The Anonymous Widower

Merseyrail To Skelmersdale – How To Plan A New Rail-Link

Skelmersdale is the second largest town in the North West of |England without a railway station.

But it does appear that things are progressing towards the town having what is probably a much-needed station.

This article in the Southport Visiter is entitled Funding boost for new rail link to Skelmersdale.

Reading the article, you get the impression that all the stakeholders have got together and come up with a sensible plan.

The Route

The article says this about the route.

The plan would see Merseyrail services extended on from the current terminus at Kirkby station to serve Headbolt Lane, Rainford and Skelmersdale. Skelmersdale would become the new interchange for Merseyrail, and Northern Services on to Wigan and Manchester.

This would seem to be a well-thought out plan to use Skelmersdale as an interchange.

This Google Map shows the Southern part of Skelmersdale and the railway that runs through Rainford and Upholland stations.


  1. The town centre of Skelmersdale is the Concourse, which is marked by the town’s name in the top-centre of the map.
  2. The Kirkby Branch Line runs across the map.
  3. Rainford station is in the South-West corner of the map.
  4. Upholland station is on the left-centre of the map.
  5. Kirkby station and the new Headbolt Lane station would be West of Rainford station on the existing line which is single track.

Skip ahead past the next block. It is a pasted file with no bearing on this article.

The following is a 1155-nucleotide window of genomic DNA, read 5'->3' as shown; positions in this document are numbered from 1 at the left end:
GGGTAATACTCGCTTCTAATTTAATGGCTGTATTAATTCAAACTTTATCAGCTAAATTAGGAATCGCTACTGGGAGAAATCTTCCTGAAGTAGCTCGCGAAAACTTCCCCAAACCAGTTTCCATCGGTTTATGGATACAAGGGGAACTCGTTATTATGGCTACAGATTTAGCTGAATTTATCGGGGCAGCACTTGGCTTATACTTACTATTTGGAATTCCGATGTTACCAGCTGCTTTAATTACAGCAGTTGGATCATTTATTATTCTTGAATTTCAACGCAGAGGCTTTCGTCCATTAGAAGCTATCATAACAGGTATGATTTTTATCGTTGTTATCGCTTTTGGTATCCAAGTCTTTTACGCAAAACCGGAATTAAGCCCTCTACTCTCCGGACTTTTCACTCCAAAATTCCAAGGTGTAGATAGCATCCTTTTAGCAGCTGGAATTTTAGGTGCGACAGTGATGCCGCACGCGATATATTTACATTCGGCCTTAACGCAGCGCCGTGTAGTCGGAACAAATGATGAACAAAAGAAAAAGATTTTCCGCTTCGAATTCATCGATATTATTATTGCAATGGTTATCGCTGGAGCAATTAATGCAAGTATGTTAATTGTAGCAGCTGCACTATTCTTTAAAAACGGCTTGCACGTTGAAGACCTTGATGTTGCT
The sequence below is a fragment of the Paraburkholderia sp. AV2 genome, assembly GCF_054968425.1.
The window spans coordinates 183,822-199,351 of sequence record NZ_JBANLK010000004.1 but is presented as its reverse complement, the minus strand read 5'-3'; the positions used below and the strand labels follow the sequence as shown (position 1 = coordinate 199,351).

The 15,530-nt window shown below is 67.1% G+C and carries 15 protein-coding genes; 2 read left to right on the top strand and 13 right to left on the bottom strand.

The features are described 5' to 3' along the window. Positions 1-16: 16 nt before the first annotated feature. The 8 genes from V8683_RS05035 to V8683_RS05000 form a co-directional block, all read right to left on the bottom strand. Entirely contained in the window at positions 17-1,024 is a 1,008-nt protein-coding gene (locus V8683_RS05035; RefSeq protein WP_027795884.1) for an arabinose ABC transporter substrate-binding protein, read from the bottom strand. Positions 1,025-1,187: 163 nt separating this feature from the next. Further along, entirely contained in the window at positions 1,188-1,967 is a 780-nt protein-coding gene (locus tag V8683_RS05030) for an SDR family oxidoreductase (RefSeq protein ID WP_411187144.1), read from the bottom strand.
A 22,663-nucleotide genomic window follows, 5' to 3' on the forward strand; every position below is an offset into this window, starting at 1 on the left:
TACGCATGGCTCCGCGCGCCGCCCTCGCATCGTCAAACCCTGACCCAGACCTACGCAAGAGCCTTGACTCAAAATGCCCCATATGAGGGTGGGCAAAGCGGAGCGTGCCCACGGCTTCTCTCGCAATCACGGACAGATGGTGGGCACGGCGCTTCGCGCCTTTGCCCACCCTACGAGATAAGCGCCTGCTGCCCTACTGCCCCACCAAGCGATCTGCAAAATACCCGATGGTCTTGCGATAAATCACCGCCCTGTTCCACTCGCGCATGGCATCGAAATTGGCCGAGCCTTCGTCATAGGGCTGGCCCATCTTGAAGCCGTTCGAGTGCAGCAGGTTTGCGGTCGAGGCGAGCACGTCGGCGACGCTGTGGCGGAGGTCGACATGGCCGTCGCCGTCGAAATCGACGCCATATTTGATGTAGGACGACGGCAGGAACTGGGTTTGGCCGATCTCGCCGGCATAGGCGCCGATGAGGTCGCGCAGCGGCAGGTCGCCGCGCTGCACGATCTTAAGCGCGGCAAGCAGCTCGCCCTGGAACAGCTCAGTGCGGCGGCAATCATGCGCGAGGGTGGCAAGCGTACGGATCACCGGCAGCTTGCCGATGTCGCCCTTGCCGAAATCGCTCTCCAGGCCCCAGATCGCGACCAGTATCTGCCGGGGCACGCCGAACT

6. The track from Rainford through Upholland and to the East is double-track.

It looks like a triangular junction would be created East of Rainford, that would allow trains from both the East (Upholland, Wigan and Manchester) and trains from the West (Kirkby and Liverpool) to turn to the North to a station in Skelmersdale.

Looking at the area in more detail from my virtual helicopter, I’m certain that  a station could be placed close to the town centre with the capability of handling four trains per hour from both Liverpool and Manchester.

The station would probably need two platforms; one for Liverpool and one for Manchester.

There would be various possibilities for the track layout between the station and the existing Kirkby Branch Line.

In the simplest form, each platform would have an independent single track, which would allow trains from both Liverpool and Manchester to arrive and depart from Skelmersdale simultaneously.

I would also arrange the two platforms as opposite faces of a shared island platform.

This would mean the following.

  • Trains from Liverpool and Manchester would arrive at the same time.
  • Trains to Liverpool and Manchester would depart a few minutes later at the same time.
  • Passengers needing to change at the station would only have to walk across the platform and wait for the other train to leave.
  • A coffee kiosk and a shop could be positioned on the shared platform.

The Northern end of the platform could be open and passengers could walk straight into the Shopping Centre or to the parking.

It would not only be passenger-friendly, but totally step-free and very affordable.

The only restriction would be that trains must be able to do the following in under fifteen minutes.

  1. Travel from the Kirkby Branch Line to Skelmersdale station.
  2. Turnback the train at Skelmersdale.
  3. Travel from Skelmersdale station to the Kirkby Branch Line.

I have said fifteen minutes, as that would be needed for four trains per hour.

This might not be possible with the current Class 508 and Class 142 trains, unless they were extremely well driven, but Merseyrail’s new Stadler trains and Northern’s 100 mph Class 319 trains, would probably be able to handle the service.

It would be a unique way to serve a town like Skelmersdale, which is a few miles from a double-track line.